Alice’s Adventures in Wonderland
by Lewis Caroll (author) and John Tenniel (illustrator)
Years Published: 1865 and 1872
“Have you guessed the riddle yet?” the Hatter said, turning to Alice again.
“No, I give it up,” Alice replied: “what’s the answer?”
“I haven’t the slightest idea,” said the Hatter.
“Nor I,” said the March Hare.
Alice sighed wearily. “I think you might do something better with the time,” she said, “than wasting it asking riddles with no answers.”
The classic children’s novels (beloved by all ages), Alice’s Adventures in Wonderland and Through the Looking-Glass, and What Alice Found There take readers on a familiar journey down the rabbit hole and into a realm where Victorian sensibilities, imagination, and logic puzzles meet a host of characters from a rabbit with a waistcoat to the Queen of Hearts herself. Generations of readers have fallen in love with this humorous tale of things inside-out and upside-down, but mathematicians are particularly fond of the series as it was written by one of their own.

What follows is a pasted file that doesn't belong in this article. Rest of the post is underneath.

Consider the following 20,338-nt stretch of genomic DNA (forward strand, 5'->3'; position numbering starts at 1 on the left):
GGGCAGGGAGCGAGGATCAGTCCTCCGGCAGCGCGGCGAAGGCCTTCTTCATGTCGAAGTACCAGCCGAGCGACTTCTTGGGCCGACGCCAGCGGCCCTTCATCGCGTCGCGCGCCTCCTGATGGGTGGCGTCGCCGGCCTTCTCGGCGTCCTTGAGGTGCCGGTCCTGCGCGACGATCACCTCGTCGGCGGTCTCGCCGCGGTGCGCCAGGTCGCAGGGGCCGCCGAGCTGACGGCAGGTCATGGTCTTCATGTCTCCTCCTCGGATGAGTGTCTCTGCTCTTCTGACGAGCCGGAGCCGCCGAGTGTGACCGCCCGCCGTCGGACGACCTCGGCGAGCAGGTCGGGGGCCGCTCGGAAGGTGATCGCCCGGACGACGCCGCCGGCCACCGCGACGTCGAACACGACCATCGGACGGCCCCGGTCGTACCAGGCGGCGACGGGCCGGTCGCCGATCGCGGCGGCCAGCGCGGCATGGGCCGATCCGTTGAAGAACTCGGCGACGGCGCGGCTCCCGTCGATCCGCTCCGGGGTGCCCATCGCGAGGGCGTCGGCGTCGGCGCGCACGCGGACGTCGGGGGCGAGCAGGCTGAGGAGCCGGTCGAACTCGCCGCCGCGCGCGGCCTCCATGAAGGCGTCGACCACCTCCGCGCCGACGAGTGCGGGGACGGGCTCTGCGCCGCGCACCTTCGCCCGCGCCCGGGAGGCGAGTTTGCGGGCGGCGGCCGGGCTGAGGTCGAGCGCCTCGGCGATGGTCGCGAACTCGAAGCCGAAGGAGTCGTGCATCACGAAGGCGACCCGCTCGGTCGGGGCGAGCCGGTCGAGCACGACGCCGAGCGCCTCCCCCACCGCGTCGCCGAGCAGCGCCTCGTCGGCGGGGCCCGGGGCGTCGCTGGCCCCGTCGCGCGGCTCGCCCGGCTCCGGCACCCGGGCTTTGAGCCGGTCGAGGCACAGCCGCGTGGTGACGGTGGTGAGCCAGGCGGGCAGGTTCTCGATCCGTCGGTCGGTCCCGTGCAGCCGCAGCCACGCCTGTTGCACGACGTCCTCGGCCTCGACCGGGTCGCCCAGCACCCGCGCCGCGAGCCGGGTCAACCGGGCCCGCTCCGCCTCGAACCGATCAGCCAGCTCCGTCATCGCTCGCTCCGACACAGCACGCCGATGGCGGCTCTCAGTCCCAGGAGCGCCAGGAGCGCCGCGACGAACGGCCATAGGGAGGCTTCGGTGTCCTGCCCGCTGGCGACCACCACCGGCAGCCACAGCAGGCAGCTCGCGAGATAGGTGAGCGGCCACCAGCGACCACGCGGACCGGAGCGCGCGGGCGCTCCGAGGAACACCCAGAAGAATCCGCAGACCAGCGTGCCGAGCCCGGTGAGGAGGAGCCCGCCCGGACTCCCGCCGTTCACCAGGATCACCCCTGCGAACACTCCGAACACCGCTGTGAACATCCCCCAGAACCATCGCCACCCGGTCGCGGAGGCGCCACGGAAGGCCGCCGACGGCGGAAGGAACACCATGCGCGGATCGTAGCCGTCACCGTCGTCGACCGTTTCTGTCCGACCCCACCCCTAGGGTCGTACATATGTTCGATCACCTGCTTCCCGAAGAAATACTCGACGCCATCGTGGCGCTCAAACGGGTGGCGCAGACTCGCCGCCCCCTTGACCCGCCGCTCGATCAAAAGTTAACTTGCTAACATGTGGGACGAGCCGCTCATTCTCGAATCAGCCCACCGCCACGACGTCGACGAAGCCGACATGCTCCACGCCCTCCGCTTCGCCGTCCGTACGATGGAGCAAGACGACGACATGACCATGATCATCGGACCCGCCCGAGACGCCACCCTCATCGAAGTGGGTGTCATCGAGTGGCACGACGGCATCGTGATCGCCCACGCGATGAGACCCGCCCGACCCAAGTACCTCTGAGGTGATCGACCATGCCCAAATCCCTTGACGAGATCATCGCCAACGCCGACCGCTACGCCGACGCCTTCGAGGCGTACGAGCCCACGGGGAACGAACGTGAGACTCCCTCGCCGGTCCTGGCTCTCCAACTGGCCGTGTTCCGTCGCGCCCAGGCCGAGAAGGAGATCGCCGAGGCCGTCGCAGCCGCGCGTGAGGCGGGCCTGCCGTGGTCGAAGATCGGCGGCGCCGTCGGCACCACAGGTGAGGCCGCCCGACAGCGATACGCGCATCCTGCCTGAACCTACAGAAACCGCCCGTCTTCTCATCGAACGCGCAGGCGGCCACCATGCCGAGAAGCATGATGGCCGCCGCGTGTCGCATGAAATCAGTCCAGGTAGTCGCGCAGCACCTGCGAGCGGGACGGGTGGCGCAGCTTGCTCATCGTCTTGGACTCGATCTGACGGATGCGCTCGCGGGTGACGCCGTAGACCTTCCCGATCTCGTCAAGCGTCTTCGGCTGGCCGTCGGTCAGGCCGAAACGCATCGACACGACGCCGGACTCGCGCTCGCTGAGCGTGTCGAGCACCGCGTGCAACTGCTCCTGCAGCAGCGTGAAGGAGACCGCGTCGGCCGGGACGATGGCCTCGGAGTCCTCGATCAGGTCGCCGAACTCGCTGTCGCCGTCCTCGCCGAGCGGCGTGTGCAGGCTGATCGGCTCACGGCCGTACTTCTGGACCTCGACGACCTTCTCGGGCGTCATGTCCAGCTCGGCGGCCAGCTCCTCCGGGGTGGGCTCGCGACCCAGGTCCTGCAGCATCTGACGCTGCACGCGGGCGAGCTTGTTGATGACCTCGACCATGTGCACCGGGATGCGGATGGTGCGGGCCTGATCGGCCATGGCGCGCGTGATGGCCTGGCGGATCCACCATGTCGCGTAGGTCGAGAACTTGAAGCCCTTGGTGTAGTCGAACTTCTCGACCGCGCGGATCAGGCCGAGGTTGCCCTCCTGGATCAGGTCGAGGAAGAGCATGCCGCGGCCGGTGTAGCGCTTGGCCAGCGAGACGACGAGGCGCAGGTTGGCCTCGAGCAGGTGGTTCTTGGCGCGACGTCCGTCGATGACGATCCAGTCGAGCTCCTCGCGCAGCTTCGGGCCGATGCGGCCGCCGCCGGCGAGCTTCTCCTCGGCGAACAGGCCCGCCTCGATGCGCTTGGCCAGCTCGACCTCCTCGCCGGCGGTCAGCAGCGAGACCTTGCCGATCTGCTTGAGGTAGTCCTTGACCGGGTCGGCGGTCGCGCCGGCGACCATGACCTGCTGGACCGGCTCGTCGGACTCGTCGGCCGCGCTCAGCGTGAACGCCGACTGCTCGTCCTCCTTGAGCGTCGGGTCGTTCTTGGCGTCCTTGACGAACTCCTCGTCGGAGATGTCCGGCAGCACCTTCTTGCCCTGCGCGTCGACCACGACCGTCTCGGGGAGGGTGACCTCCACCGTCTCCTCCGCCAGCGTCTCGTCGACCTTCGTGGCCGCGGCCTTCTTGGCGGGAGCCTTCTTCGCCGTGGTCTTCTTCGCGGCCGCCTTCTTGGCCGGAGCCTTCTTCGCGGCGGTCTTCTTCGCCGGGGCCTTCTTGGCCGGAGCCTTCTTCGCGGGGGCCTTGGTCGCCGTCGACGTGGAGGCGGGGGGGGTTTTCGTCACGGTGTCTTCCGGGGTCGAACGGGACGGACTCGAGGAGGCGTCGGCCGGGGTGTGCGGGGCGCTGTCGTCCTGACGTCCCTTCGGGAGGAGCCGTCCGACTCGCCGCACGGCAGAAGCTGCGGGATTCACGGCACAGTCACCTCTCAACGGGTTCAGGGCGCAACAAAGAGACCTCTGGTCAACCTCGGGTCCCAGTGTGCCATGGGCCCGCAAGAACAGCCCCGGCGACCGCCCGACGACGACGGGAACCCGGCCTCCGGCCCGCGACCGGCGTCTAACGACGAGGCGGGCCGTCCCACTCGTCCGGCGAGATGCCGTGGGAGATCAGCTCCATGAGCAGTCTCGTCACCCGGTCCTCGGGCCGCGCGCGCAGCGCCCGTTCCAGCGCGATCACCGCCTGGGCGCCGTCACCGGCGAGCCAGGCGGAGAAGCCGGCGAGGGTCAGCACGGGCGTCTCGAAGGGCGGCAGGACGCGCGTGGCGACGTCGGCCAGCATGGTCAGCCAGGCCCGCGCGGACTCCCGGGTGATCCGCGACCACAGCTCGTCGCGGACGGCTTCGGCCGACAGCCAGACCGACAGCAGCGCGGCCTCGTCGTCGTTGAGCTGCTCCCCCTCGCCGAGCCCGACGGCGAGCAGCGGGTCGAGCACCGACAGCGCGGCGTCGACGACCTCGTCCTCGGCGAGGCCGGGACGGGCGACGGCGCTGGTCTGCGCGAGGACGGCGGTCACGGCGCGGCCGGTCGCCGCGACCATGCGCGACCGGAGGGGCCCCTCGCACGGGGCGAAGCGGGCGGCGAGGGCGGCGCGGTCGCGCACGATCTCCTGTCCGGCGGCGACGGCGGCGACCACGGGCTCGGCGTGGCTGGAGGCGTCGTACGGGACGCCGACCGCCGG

Charles Lutwidge Dodgson became known to the world by the pseudonym “Lewis Carroll” when he translated his first two names into Latin as “Carolus Lodovicus”, then anglicizing and reversing their order. His most famous works, written for children he knew, have become among the world’s most well known satire stories. As a mathematical logician, Dodgson was interested in increasing understanding by treating it as a game.
- TeachingBooks.net (Alice’s Adventures in Wonderland)
- TeachingBooks.net (Through the Looking-Glass, and What Alice Found There)
- 150 Years of the MacMillian Alice
These books are in the public domain as their copyright has expired. There are a wide variety of options to purchase this book, from discount paperback editions to collectors’ hardcovers with a great deal of additional material. You may also find a free edition online via Project Gutenberg.